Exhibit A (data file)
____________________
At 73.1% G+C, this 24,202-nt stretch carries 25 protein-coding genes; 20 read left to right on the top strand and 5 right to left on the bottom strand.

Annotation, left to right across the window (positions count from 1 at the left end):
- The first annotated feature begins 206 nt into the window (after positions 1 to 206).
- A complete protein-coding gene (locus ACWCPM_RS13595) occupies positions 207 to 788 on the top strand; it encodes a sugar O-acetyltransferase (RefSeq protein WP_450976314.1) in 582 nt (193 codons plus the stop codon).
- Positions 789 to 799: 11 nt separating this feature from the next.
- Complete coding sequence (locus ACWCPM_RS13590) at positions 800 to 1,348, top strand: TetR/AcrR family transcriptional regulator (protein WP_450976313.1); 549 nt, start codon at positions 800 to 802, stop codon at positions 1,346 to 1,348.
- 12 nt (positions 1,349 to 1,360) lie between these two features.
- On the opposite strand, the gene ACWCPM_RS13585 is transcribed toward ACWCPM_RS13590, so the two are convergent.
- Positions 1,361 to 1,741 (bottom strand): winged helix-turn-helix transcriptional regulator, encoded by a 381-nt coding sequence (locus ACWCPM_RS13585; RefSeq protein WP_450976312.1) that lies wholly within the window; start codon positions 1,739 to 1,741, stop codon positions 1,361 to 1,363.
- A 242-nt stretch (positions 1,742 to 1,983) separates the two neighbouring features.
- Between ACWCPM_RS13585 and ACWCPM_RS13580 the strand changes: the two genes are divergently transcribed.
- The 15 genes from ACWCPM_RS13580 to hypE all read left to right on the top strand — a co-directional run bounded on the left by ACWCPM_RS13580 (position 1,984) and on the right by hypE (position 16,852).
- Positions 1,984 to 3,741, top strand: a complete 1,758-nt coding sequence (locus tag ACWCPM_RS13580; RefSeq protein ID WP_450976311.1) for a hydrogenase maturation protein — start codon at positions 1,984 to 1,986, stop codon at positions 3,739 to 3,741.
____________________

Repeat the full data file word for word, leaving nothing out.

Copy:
At 73.1% G+C, this 24,202-nt stretch carries 25 protein-coding genes; 20 read left to right on the top strand and 5 right to left on the bottom strand.

Annotation, left to right across the window (positions count from 1 at the left end):
- The first annotated feature begins 206 nt into the window (after positions 1 to 206).
- A complete protein-coding gene (locus ACWCPM_RS13595) occupies positions 207 to 788 on the top strand; it encodes a sugar O-acetyltransferase (RefSeq protein WP_450976314.1) in 582 nt (193 codons plus the stop codon).
- Positions 789 to 799: 11 nt separating this feature from the next.
- Complete coding sequence (locus ACWCPM_RS13590) at positions 800 to 1,348, top strand: TetR/AcrR family transcriptional regulator (protein WP_450976313.1); 549 nt, start codon at positions 800 to 802, stop codon at positions 1,346 to 1,348.
- 12 nt (positions 1,349 to 1,360) lie between these two features.
- On the opposite strand, the gene ACWCPM_RS13585 is transcribed toward ACWCPM_RS13590, so the two are convergent.
- Positions 1,361 to 1,741 (bottom strand): winged helix-turn-helix transcriptional regulator, encoded by a 381-nt coding sequence (locus ACWCPM_RS13585; RefSeq protein WP_450976312.1) that lies wholly within the window; start codon positions 1,739 to 1,741, stop codon positions 1,361 to 1,363.
- A 242-nt stretch (positions 1,742 to 1,983) separates the two neighbouring features.
- Between ACWCPM_RS13585 and ACWCPM_RS13580 the strand changes: the two genes are divergently transcribed.
- The 15 genes from ACWCPM_RS13580 to hypE all read left to right on the top strand — a co-directional run bounded on the left by ACWCPM_RS13580 (position 1,984) and on the right by hypE (position 16,852).
- Positions 1,984 to 3,741, top strand: a complete 1,758-nt coding sequence (locus tag ACWCPM_RS13580; RefSeq protein ID WP_450976311.1) for a hydrogenase maturation protein — start codon at positions 1,984 to 1,986, stop codon at positions 3,739 to 3,741.